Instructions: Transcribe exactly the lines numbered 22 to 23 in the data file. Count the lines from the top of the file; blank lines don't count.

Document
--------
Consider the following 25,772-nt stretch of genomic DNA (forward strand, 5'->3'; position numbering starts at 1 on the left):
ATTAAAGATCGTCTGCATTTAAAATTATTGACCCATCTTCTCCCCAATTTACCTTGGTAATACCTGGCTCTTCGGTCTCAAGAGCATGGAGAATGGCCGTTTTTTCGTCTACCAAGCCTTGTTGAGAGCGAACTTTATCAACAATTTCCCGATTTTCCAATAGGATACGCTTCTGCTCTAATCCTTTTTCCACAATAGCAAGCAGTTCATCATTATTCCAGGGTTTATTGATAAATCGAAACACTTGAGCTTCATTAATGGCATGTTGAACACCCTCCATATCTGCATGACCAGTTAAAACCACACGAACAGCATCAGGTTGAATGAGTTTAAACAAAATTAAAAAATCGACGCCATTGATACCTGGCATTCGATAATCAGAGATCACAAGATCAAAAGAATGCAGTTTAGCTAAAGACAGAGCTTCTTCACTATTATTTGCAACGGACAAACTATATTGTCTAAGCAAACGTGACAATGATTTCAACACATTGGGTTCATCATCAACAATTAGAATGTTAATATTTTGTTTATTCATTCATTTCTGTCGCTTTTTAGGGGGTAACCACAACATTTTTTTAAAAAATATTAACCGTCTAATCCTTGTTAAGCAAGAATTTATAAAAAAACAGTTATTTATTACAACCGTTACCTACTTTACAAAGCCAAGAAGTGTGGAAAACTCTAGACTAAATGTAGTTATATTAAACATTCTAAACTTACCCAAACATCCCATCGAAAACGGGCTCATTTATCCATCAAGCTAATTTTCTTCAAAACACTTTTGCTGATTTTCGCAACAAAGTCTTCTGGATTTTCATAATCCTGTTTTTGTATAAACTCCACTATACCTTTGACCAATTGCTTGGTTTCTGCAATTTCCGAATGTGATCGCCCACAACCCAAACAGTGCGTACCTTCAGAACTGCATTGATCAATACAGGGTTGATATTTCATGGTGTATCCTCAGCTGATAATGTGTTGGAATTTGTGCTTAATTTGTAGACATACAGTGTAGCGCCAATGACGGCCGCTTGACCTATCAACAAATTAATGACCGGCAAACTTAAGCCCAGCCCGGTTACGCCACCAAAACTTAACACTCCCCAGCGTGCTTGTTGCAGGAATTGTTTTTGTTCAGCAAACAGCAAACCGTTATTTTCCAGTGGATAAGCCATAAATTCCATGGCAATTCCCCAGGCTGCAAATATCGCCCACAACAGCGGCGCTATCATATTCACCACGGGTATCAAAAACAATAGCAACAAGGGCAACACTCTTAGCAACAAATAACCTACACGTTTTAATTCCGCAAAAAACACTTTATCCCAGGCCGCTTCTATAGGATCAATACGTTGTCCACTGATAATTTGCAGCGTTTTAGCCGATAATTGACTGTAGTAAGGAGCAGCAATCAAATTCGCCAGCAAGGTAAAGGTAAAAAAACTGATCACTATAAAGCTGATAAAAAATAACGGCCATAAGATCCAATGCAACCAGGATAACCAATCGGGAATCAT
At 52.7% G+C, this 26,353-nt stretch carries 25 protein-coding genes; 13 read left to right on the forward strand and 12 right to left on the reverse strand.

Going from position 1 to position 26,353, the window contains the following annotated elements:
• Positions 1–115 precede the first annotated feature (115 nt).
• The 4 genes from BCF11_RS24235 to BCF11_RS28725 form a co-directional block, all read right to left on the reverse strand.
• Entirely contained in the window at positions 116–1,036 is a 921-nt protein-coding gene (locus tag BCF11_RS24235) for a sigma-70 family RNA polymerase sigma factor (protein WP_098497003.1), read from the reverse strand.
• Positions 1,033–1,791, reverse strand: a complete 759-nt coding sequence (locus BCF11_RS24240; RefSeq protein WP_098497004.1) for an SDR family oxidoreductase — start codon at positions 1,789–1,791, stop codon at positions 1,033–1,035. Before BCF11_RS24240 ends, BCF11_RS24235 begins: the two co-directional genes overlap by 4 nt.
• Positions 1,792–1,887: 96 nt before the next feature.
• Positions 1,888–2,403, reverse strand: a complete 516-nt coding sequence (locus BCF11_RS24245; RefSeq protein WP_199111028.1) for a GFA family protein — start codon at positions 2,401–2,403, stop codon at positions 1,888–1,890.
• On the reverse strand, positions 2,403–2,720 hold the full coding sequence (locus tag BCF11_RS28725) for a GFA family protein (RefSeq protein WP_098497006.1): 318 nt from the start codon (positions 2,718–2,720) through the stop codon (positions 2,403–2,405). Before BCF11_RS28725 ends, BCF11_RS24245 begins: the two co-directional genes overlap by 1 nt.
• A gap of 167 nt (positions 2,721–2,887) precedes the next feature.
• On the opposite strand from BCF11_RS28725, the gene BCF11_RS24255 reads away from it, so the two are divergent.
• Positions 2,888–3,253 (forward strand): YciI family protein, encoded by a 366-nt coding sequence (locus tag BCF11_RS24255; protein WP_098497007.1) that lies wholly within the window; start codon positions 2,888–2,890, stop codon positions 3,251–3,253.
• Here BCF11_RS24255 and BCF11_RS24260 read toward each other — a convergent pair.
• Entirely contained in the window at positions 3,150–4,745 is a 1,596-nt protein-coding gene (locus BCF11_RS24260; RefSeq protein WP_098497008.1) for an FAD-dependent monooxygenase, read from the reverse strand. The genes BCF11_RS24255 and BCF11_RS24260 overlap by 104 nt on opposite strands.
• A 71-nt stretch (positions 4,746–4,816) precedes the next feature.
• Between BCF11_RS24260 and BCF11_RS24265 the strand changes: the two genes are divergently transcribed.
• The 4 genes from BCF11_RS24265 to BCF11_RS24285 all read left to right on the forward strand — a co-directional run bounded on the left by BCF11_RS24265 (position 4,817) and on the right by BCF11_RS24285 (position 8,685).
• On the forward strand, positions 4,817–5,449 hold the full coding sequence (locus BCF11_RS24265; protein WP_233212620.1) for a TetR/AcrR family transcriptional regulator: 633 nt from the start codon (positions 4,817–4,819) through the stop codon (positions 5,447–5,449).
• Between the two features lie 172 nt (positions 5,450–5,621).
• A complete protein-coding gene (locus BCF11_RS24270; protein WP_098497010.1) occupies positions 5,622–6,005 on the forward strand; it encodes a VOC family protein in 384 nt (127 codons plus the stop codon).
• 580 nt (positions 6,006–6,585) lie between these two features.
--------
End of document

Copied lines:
• A complete protein-coding gene (locus BCF11_RS24270; protein WP_098497010.1) occupies positions 5,622–6,005 on the forward strand; it encodes a VOC family protein in 384 nt (127 codons plus the stop codon).
• 580 nt (positions 6,006–6,585) lie between these two features.